Delicious has a simple interface, is easy to use and is backed up with sufficient support documents, however, some online tutorials will be useful. Initially Delicious had an online forum to interact with users but that has now been replaced by Facebook and Twitter and site updates are provided through the Delicious blog. Privacy is a critical factor on the Internet and Delicious takes into consideration when sharing stacks or setting personal or corporate profiles. The minimum requirements are an email and a password and users can create a public or private profile and upload a profile picture. Links can be saved to the profiles using the bookmarklet that can be easily added to any browser, however, it is optimised for IE9 and Firefox. On the other hand the bookmarklet provides a ‘push button content generation’, a feature of social curation sites such as Pinterest and enables users to create sets of curated content called stacks on Delicious. Users can browse the Delicious community by 12 different categories which enables quick discovery of their preferred subjects through the stacks.

A great way to organise and present the links is through stacks. A stack is a collection of links on a common topic or category. According to Valenza (2011) Delicious stacks is a ‘kind of fusion of bookmarking, microblogging, curating, and sharing– beefs up and prettifies its popular bookmarking service’. The stacks can be customized for a particular course related research or project with an appropriate image, title and a description. Using a visually appealing stack with strong graphics is a great way to present a more dynamic view of the links rather than a search tag result or a tag cloud. Unfortunately not all links come with images and currently users cannot upload any graphic images or photographs. This might be to prevent copyright breaches and to avoid inappropriate images on a collaborative bookmarking site but Internet is full of all types of strong graphic images.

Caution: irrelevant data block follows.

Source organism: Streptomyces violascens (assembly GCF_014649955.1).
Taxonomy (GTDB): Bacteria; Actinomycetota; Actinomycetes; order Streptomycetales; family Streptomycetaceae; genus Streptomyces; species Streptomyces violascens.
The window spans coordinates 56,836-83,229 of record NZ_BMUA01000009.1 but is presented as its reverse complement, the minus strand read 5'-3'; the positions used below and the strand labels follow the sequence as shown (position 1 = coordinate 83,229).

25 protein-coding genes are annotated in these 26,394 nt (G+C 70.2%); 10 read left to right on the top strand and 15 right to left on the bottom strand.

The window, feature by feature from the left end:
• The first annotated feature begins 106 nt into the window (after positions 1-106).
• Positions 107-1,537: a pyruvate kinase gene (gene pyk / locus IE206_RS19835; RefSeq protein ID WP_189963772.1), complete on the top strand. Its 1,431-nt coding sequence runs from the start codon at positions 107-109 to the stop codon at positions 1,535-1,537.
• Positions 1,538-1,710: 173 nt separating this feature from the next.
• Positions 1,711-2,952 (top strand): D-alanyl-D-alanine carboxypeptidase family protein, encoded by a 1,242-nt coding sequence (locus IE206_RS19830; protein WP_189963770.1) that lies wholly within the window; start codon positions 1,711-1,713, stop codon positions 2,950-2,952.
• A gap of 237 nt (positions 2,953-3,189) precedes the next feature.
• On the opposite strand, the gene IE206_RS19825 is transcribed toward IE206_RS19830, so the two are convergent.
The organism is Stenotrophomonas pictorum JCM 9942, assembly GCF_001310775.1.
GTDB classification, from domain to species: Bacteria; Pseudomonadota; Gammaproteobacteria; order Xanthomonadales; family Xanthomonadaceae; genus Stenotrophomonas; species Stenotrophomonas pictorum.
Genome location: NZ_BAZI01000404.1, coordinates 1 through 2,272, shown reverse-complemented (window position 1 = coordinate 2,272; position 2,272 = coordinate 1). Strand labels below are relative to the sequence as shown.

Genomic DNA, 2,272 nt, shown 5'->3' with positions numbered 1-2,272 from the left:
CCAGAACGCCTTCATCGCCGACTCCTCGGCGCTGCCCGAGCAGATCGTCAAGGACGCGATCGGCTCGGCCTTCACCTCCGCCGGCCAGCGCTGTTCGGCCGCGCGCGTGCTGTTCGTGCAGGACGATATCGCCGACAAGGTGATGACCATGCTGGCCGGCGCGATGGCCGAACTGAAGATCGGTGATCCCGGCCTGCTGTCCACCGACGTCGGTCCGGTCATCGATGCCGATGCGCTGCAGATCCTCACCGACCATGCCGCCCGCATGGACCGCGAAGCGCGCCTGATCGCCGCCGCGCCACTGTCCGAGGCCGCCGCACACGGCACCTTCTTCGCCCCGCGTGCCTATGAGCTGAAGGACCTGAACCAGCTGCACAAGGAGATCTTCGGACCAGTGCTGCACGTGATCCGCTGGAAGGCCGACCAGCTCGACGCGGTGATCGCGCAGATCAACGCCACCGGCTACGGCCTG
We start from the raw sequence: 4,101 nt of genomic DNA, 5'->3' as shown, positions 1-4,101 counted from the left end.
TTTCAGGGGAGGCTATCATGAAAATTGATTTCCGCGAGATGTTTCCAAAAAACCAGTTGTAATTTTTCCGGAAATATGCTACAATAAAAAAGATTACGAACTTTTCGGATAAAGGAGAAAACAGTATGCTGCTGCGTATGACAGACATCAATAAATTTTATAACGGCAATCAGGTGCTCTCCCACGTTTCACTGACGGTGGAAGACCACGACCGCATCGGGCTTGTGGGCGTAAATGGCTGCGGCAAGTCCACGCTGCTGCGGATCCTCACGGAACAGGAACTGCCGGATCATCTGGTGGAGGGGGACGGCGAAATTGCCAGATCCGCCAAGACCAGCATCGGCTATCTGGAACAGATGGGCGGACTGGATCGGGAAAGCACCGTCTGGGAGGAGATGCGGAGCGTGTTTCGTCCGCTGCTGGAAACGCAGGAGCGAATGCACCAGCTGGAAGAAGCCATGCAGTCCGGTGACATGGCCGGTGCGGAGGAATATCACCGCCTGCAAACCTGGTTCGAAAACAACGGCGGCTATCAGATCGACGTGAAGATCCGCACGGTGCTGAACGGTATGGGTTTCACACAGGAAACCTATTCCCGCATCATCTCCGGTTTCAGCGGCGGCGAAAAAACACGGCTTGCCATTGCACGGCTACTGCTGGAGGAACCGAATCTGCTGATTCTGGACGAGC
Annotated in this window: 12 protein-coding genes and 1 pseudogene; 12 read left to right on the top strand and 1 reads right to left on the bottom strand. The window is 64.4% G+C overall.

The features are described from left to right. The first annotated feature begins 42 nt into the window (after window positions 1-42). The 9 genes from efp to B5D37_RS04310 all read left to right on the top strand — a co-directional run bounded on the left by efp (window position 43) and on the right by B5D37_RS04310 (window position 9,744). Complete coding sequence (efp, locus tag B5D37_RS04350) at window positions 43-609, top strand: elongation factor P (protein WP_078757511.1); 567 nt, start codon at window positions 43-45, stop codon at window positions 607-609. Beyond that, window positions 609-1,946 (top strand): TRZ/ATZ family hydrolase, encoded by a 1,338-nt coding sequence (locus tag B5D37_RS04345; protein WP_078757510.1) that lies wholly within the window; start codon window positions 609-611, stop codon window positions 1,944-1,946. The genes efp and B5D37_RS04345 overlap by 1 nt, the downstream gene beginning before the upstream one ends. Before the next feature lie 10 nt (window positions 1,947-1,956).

Web 2.0 has revolutionised the means at our disposal to filter and share information and Delicious achieves this through ‘filter by tags’. Sharing and following users is via email but it has to be verified before any sharing occurs. Users can share a stack on Twitter or Facebook by clicking the ‘like’ or ‘tweet’ buttons allowing more social interaction.

The power of Delicious lies in the social networking aspects that enable users to see what other users with similar interest are discovering and to follow other users’ stacks and catch up with updates through email, feeds and RSS. In addition new social features allow users to collaborate on stacks, add comments and suggest new links for stacks which takes social bookmarking to a new level of collaboration and content creation. The exchange of information through ‘share’, ‘follow’ ‘invite’ and ‘collaboration on stacks’ supports social learning and integration with Facebook and Twitter opens it to a wide range of users. The way Delicious is evolving shows how social media will transform the the way users discover and interact with content over time.

For libraries it offers enormous opportunities for collection development and in supporting distance education. It provides educational institutions with a great platform for teaching, learning and resource collaboration.


AVOS. (2012). AVOS. Retrieved 20 January 2012, < http://www.avos.com/&gt;

Charles Sturt University. (2011). I am sisocialmedia on Delicious. Retrieved 22 January, 2012. <http://interact.csu.edu.au/portal/site/INF506_201190_W_D&gt;

Delicious. (2012). Delicious blog. Retrieved 22 January 2012, <http://www/delicious.com&gt;

Gil,E. (2012, January 4). How Pinterest will transform the Web in 2012: Social content curation as the next big thing [web log post]. Retrieved from http://blog.eladgil.com/2011/12/how-pinterest-will-transform-web-in.html

O’Connell, J. (2011, September 28). Social bookmarking not so Delicious anymore (web log post). Retrieved 20 January. <http://heyjude.wordpress.com/page/2/&gt;

Valenza, J. (2011, September 28). Delicious stacks [web log post]. Retrieved 20 January  2012, <http://blog.schoollibraryjournal.com/neverendingsearch/2011/09/28/delicious-stacks/&gt;

Module 4 OLJ Task: Reasons why libraries should be on social media

This OLJ accompanies the Comparative Table in the previous post that looks at how each library uses social networking tools to support information services, educational programs, promote collections and services and develop a learning/reading culture.

The three libraries that I choose were The National Library of Australia (NLA),  The State Library of Queensland  (SLQ) and Yarra Plenty Regional Library (YPRL)

Social media enables libraries to connect and communicate with patrons in new and innovative ways. Because of the ubiquity of social media use libraries can leverage these social networking tools to interact with patrons news ways.

List of reasons why libraries should be on the social media.